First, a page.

Along the trail, I heard a rustling in the brush to my left. I looked down just in time to spot a large snake, with strongly contrasting light and dark patches. Before I could react, it slithered out of view. I like to imagine it was a timber rattlesnake, though I never did identify it.
The rock scrambles grew tougher and steeper. We began to wonder what kind of parent would consider this a “kid-friendly” hike. If I had trouble with some of these tall rocks, how could kids with short little legs manage?
Hopes began to rise when the trail dipped a little – right into a bog. We had to pick our way along fallen logs and stones to avoid getting wet boot soles.
(Full disclosure: This is a composite image of two photos that were never meant to be combined. It looks a little odd, but still gives a sense of the size of the rocky hillside.)
We like rocks, but this was ridiculous. It appeared that the trail to Balanced Rock went straight up the rock face. Kid-friendly?
This was the waterfall that distracted me so driving past that first night.
Wide open bedrock is what we’d climbed all this way to see – the open rock and boulder formations at Balanced Rock, covered with wildflowers, lichens and blueberries. The view of the summit of Pitchoff Mountain itself beyond Balanced Rock, and the surrounding High Peaks, is said to be amazing.
But now we were faced with an obstacle too much for Don and I to surmount. We’d been hiking long enough to get tired, though we’d not gone more than a mile. I might have been able to continue after a break, but I knew we’d have to come back down that same rock face. For us, this was the point of no return.
Back down the mountain we went.
Never let it be said going down a mountain is easy. It’s not; at times I find it more difficult than going up. I was relieved when we came to the Fractured Staircase, knowing it was the last of the truly challenging bits.
This is looking down from the top. Kid-friendly? I don’t know about that, but I took my cue from the younger set – and slid down on the seat of my pants. That’s a favorite technique of mine when confronted with a steep hillside. I figure it’s a lot farther to fall from a standing position than a sitting one.
I was deeply disappointed to fall short of our goal. Even more, I feel we missed something spectacular at Balanced Rock. But with time, I’ve come to see it not as a big challenge I failed, but a series of smaller challenges I met and actually enjoyed. Don’s always saying it’s about the journey, not the destination. This time, the mountain and the forest were destination enough.
It is not the mountain we conquer but ourselves. – Sir Edmund Hillary
Make your heart like a lake, with a calm, still surface, and great depths of kindness. – Lao Tzu
Mountains are hard, stony, unforgiving. Nothing comes easily on a mountain. Gentle paths are soon strewn with rocks, small boulders must be climbed, and always the trail goes up, up, up. Until it goes down, and usually that’s worse. No question, mountains are hard work.
This summer, my friends and I answered the call of New York’s Adirondack Mountains. Forty-six peaks over 4000’. Lots of hiking and climbing and days filled with vigorous activity beckoned.
This year’s destination came with a bonus – a lake.
Lakes are soft, fluid, soothing. Doing nothing comes very easily on a lake. You want to linger, trail your fingers through the cool water, listen to the cry of the loons, soak up the sunset. The living is easy on a lake.
This was a BIG lake. Our rental house perched on the shores of Upper Saranac Lake. With 37 miles of shoreline, that’s a lot of lake. The heck with peak-bagging! We were looking forward to relaxing by the water. It would be restful. Restorative. Carefree.
Adirondack Park is a long drive from Philadelphia, north through three mountain ranges. Our own Poconos, the Catskills, and finally the Adirondacks. The High Peaks rose around us, cascading long ribbons of waterfalls into narrow lakes, thoroughly distracting the driver.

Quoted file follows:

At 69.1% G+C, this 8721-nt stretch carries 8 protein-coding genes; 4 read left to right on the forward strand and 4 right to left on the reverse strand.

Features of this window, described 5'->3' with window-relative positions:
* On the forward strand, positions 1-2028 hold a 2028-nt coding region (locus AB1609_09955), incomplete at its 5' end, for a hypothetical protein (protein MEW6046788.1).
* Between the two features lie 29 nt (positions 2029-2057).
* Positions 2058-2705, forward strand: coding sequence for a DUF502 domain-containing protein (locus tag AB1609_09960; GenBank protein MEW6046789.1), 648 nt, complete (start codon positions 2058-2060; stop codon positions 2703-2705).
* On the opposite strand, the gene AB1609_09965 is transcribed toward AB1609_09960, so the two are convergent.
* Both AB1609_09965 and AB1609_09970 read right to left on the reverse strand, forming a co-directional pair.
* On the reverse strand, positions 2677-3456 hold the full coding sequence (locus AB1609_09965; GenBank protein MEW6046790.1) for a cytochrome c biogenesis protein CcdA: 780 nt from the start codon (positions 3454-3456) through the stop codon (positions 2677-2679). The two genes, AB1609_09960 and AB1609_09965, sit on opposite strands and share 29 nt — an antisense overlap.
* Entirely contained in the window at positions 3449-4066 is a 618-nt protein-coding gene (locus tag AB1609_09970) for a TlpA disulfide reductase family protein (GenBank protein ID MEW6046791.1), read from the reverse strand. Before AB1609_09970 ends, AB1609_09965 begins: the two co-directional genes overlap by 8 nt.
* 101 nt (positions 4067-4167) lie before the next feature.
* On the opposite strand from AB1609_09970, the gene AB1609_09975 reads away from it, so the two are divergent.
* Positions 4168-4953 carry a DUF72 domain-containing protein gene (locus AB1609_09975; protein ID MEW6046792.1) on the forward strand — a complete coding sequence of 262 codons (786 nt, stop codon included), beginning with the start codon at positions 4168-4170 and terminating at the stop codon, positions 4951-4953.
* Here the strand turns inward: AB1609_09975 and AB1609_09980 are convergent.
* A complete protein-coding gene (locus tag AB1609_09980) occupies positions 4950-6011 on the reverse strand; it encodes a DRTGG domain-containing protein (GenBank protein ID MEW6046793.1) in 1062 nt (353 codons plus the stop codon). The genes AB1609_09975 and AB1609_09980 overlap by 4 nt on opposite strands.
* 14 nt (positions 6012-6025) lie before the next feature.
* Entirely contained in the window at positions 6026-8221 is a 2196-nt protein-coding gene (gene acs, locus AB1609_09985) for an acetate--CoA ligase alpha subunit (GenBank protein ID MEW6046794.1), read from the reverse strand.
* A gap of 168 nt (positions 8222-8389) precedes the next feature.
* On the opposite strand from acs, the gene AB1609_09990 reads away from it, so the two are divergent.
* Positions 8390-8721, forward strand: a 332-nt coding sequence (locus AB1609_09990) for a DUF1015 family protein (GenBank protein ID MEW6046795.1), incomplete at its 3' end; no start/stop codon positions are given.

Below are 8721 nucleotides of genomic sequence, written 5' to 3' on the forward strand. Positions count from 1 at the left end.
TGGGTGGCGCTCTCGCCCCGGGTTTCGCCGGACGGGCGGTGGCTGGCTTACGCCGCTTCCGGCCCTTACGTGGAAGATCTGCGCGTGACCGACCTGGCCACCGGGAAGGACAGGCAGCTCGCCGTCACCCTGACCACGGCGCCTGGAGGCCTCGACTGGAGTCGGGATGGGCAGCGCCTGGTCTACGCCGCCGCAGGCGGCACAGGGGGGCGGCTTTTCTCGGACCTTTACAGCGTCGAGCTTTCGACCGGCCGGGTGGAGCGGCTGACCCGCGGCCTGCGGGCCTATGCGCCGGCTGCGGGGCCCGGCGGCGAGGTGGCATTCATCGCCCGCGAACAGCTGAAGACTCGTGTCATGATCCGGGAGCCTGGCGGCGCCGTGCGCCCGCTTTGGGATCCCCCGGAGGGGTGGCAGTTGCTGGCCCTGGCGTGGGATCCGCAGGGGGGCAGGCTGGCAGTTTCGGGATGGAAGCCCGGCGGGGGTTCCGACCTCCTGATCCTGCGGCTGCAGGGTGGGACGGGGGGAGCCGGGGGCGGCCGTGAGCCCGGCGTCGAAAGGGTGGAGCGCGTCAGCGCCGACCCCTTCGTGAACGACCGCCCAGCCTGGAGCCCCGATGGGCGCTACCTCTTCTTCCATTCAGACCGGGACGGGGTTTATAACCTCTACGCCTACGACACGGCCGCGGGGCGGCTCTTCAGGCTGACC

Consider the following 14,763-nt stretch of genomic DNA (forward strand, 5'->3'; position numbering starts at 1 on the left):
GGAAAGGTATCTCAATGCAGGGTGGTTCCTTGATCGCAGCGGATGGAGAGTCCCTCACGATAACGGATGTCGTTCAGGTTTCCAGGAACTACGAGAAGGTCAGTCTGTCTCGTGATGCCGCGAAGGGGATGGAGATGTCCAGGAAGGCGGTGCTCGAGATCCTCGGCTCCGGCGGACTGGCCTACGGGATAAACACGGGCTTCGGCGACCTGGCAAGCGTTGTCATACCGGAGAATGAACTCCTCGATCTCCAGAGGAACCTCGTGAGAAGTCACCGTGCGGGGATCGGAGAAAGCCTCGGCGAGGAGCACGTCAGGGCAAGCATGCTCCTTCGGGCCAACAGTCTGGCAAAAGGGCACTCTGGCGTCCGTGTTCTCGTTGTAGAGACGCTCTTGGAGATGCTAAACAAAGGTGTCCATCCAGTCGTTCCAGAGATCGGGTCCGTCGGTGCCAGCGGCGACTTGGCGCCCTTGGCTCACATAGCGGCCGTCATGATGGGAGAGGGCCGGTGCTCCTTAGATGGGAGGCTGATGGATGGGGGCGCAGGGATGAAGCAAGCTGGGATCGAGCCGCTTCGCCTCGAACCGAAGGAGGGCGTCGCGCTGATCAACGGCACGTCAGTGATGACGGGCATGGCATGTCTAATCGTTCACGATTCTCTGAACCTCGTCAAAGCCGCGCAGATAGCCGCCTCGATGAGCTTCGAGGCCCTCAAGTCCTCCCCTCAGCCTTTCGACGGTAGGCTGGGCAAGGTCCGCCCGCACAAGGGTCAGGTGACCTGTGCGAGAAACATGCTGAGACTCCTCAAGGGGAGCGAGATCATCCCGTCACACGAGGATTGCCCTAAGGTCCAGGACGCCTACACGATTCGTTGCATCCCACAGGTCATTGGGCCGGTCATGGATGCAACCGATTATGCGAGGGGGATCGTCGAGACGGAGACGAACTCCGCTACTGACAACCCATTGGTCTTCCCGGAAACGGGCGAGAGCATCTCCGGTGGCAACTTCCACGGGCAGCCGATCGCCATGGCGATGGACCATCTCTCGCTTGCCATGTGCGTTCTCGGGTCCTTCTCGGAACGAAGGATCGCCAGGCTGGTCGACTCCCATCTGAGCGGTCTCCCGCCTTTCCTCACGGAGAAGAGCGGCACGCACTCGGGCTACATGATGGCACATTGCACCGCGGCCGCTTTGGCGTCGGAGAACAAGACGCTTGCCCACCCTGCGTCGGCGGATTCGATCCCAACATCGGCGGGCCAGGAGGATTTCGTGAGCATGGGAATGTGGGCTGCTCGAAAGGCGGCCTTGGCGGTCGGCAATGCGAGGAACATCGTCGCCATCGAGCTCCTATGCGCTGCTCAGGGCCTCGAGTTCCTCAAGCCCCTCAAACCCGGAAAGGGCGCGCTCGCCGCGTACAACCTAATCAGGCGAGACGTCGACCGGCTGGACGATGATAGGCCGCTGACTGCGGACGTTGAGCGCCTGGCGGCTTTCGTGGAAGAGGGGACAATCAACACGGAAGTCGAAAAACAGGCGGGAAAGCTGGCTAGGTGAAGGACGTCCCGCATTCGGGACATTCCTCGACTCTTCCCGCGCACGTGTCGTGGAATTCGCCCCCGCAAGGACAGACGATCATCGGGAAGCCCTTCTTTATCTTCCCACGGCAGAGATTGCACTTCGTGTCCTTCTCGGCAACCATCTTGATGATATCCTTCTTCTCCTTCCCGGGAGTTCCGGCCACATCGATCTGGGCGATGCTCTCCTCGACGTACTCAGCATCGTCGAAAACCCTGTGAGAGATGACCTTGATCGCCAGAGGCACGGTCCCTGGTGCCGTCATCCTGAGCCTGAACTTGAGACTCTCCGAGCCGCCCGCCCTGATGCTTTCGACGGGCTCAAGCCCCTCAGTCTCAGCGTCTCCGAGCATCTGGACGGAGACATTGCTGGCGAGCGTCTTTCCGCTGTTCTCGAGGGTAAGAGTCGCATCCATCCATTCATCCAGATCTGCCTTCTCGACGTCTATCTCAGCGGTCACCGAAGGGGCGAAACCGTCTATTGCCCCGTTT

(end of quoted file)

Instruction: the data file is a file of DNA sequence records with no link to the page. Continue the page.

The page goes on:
Concentration returned on the three miles of twisting dirt road that led to our home away from home deep in the woods. Ahhh!
I go to nature to be soothed and healed, and to have my senses put in tune once more. – John Burroughs
A Common Merganser swam into view. With her were five fluffy ducklings. Two got a ride on mama’s back, dozing sleepily, carefree. The others paddled along in her wake. I watched as the lovely little family passed in front of me and disappeared into the distance. I wondered where they were going? Maybe Mom knew a good diner for breakfast?
The Merganser story took a turn two mornings later, after a nighttime thunderstorm with winds and heavy rains. Now Mama Merganser returned – with just one duckling in tow.
I told myself that the time had come for the other ducklings to be out on their own, or perhaps this was a different family altogether. But in my heart, I know that’s not so. Not all the young ones of any species survive their youth.
If there’s water, there must be kayaking… I’d dreamed for months about long solo paddles in the early morning or evening, sneaking up on loons, perhaps even catching a moose as it drank at the edge of the water. One look at the dock crushed that dream. I’ve yet to master the art of dockside kayak launches. Even with three of us, it’s a challenge. Alone? No, that wasn’t going to happen.
However, my friends agreed to try the two kayaks out with me one still morning.
Bird feeders in the back yard drew lots of feathered friends. Some were birds we don’t get to see often. Rose-breasted Grosbeaks, Black-capped Chickadees (we get Carolina Chickadees) and lots of Purple Finches. Ruby-throated hummingbirds visited.
The time was rare when there was no squirrel under the feeders. Not much bigger than a chipmunk, red squirrels are much smaller than our common gray squirrels. These jaunty little fellows have a white ring around their eyes and a black stripe along the side of their bellies. We never grew tired of watching their antics.
Did someone mention chipmunks? Yes, they visited from time to time, too. Tiny but fierce battles broke out between the two tribes when a chipmunk and a squirrel both wanted the prime real estate. Surprisingly, these war games usually ended with the squirrel fleeing the chipmunk.
We looked for the Milky Way one evening. We didn’t see it. Perhaps it was not yet dark enough. Still, there were an amazing number of stars. I can only imagine the sky in the middle of the night, when we were lost in our dreams, in our lakeside reverie.
Oh! For the lazy lakeside living! We could have happily passed the days by the water’s edge, relaxed and carefree.
The mountains are calling and I must go. – John Muir